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Ikiru

Kanji Watanabe (Takashi Shimura), a lowly, stuck, middle-aged bureaucrat, falls ill with cancer and has less than a year to live. This simple yet deeply profound event sets into motion one of the great humane films of Kurosawa’s long and storied career, made in sharp contrast to his well-known samurai work. Watanabe is routinely ignored and taken for granted, and lacks the will to action—until his cancer diagnosis, after which he comes to a series of stark realizations and grapples with what it means to live. “One of the fine things about Ikiru is that, like other great films, it is a moral document and part of its greatness lies in the various ways in which it may be interpreted. Here, as in the novels of Dostoevsky, we see layer after layer peeled away until man stands alone––though what the layers mean and what the standing man means may vary with the interpretation.”—Donald Richie. “Were [Ikiru] the only film Kurosawa ever made, his name would be rightfully engraved in film history.”—Nick Pinkerton, The Village Voice.

Genres: Melodrama

Other Films by Akira Kurosawa

Yojimbo

Set at the end of the Tokugawa era, YOJIMBO follows the rōnin Sanjuro (Toshirô Mifune) who, while wandering the countryside, happens upon a village over which two clans wage war. Sensing an opportunity, the rōnin wiles his way into the conflict with the goal of killing both sides and extorting what he can from the

Seven Samurai

Kurosawa’s humanistic masterpiece of honor and courage takes place in a small 18th-century village in the Japanese countryside, where peasants eke out a meager existence from their crops. Threatened by a rogue band of thieves intent on pillaging their food supply, the villagers are forced to hire protection: seven lone samurai, led by Kurosawa regulars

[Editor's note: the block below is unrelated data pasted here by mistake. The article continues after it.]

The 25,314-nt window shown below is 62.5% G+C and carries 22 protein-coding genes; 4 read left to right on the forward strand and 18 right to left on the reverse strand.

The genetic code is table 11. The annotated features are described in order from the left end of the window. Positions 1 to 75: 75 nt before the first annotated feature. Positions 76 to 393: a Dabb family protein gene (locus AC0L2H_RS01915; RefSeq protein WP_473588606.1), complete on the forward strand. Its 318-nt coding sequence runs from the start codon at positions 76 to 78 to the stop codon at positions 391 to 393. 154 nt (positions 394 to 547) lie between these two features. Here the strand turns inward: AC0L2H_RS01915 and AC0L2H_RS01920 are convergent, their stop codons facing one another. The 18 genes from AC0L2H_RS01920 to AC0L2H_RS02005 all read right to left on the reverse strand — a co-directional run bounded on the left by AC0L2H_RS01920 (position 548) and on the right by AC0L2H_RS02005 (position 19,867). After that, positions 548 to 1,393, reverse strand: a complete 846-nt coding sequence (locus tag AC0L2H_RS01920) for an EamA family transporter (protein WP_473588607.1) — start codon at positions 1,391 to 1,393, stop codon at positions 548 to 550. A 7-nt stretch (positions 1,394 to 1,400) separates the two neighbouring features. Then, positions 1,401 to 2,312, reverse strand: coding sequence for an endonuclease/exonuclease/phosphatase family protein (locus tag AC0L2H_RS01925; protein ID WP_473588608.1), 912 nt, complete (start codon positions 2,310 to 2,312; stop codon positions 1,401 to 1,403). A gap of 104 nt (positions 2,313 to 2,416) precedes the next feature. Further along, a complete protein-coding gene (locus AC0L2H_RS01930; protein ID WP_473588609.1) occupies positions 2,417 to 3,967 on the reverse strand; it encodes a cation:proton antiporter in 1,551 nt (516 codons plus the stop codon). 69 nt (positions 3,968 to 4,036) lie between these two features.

Throne of Blood

One of the most enduring cinematic “twists on Shakespeare” is Akira Kurosawa’s take on Macbeth, which relocates the play to 15th century feudal Japan. Two warriors returning from battle encounter an eerie spirit in the forest who promises them great fortune upon their return. Spurred on by the spirit’s prophecy—and the power-hungry manipulations of his

Stray Dog

Kurosawa’s neorealist, post-war tale of urban malaise follows homicide detective Murakami (Kurosawa regular Toshiro Mifune) during a sweltering heat wave in which he has his gun stolen on a crowded bus. Riddled with shame and guilt, Murakami sets out on an odyssey to recover the weapon, encountering a wide array of unique individuals as he

Ran

One of the late masterpieces of Japanese master Kurosawa’s long and distinguished career, Ran was inspired by Shakespeare’s King Lear and the legend of daimyo (lord) Mori Motonari. Tatsuya Nakadai plays Hidetora Ichimonji, an aging warrior-lord who decides to abdicate in favor of his three sons, Taro, Jiro, and Saburo. His youngest son Saburo declares